(Feb. 26, 2021) With vaccine appointments remaining difficult, and even impossible, to obtain, residents been complaining to local healthcare providers that Worcester County is being shortchanged in the vaccine distribution process.
“We have heard concerns from residents — in the form of calls, emails and social media messages — that the supply of vaccine we are receiving in Worcester County is not enough to meet the need. We’ve asked the state to reconsider how many doses they provide each week,” said Travis Brown the public affairs officer for the Worcester County Health Department.
The question, however, is whether Worcester is receiving the same percentage of doses in proportion to its population as other jurisdictions in the state.
As of Thursday, the Worcester County Health Department has received 3,800 first doses and administered 3,179 of them.
Atlantic General Hospital has also been receiving comments of concern from the community regarding the limited supply of vaccine.
“The frustration about supply is understandable, with the fear of getting sick keeping pace with the weariness we all feel of the necessary precautions to prevent the spread of covid-19,” said Sarah Yonker, director of marketing for the hospital. “We continue to stress that we’re working with the state and our local health departments to vaccinate the community as quickly as possible, and we’re providing as much guidance as possible to help individuals through a registration process on marylandvax.org that can be challenging for older residents.
So far, Atlantic General Hospital has received 7,240 doses of the vaccine, Yonker said.
Community members in Phases 1A, 1B and 1C have received about 5,052 of those doses as of Wednesday. The hospital has 319 staff members who have completed Pfizer and 329 who have completed Moderna. Additionally, 16 more employees have received their first dose of Pfizer.
It appears Worcester County is receiving its fair share of vaccines based on population.
In Worcester County, 10,036 people have received the first dose, or 19.2 percent of the population. Meanwhile, in Prince George’s County, 63,471 people have received the first dose, or 7 percent of the population. Furthermore, in Baltimore City, 64,744 people have received the first dose, or 10.9 percent of the population.
While those numbers indicate that Worcester is getting its fair share of the state’s vaccine allotment, with nearly a fifth of its population having received at least one dose, there is one factor that could contribute to a false reading: the number of out-of-town property owners who also may have been vaccinated locally or have been trying to schedule an appointment.
“Vaccine allocation is determined by population. Our year-round population (roughly 53,000) is low, but there are many property owners who are likely trying to get vaccinated in Worcester, even if they live elsewhere,” Brown said. “That puts a strain on the current system. The county commissioners have also officially asked the state for additional vaccines in Worcester County.”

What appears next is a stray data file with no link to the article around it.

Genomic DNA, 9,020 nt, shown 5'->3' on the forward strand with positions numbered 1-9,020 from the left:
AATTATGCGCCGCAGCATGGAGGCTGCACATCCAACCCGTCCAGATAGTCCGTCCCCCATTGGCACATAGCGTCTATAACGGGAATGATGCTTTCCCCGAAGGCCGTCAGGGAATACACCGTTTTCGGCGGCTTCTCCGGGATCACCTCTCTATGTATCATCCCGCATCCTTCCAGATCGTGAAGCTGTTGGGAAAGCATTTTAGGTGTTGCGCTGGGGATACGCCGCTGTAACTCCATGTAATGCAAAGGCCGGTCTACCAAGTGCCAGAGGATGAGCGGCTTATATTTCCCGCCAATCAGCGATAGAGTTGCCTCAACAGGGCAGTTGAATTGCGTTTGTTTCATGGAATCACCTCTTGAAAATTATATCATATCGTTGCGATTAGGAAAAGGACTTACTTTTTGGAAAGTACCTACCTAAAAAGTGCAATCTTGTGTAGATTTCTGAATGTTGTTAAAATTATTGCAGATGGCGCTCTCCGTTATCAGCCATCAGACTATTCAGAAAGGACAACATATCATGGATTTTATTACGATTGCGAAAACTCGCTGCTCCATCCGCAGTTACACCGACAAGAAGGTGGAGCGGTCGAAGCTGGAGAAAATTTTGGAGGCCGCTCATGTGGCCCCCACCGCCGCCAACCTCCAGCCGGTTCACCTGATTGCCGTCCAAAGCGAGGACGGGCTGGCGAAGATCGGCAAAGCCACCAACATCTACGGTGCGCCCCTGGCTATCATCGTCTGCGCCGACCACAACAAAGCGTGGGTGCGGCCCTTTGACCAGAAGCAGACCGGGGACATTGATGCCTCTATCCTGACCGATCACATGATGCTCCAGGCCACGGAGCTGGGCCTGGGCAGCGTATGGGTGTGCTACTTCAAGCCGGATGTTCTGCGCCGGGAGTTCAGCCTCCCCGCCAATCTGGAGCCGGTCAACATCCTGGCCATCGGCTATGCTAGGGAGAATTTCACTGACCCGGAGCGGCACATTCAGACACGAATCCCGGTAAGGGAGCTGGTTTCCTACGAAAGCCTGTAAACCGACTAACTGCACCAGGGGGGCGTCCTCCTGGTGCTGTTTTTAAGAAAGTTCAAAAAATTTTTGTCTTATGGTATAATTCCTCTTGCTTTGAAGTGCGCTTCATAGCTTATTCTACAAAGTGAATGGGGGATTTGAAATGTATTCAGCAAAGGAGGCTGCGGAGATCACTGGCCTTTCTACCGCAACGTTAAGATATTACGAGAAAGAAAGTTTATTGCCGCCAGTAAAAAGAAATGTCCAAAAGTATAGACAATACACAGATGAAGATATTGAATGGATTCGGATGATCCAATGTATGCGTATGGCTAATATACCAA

Maryland is still in Phase 1C of the vaccine distribution plan, which includes residents 65 and over, as well as critical workers in high-risk settings.
While federal guidelines make 2 million Marylanders eligible, the state is only receiving 12,000 first doses per day.
As of Wednesday, Maryland providers have administered 1,149,267 total doses of covid-19 vaccines, and 84.1 percent of all first doses received from the federal government have been administered. The state is averaging 30,387 shots per day.
“We are utilizing every single dose we are allocated and building an infrastructure with the capability of doing up to 100,000 shots per day just as soon as they are made available,” said Gov. Larry Hogan in a press conference on Tuesday.
Hogan also announced on Tuesday that Maryland has entered into agreements with the University of Maryland and Johns Hopkins University to double the coronavirus genomic sequencing volume to screen and sequence over 10 percent of all covid-19 cases. This will give Maryland one of the strongest surveillance programs in the U.S. and around the world.
“While these variants are not known to cause more severe illness, they do tend to be more contagious, so it is critically important that we stay ahead of them by aggressively testing, tracing and quarantining as needed,” the governor said. “Our state public health laboratory has already been testing for these variants at a much higher rate than other states using sequencing to track the mutations of the virus, including the U.K., South African and Brazilian variants, all of which we have identified here in our state in recent weeks.”
Hogan said the presence of the coronavirus mutations shows that “the global vaccination campaign is a race between vaccines and variants.”
“There are across the United States right now over 1,600 documented cases with variants who’ve been identified in the U.S. The majority of those are the B. 1.1. 7, or again, the U.K. variant,” said Maryland Department of Health Deputy Secretary for Public Health Services Dr. Jinlene Chan. “About 60 cases have been identified in total here in Maryland with the majority again being the U.K. variant.”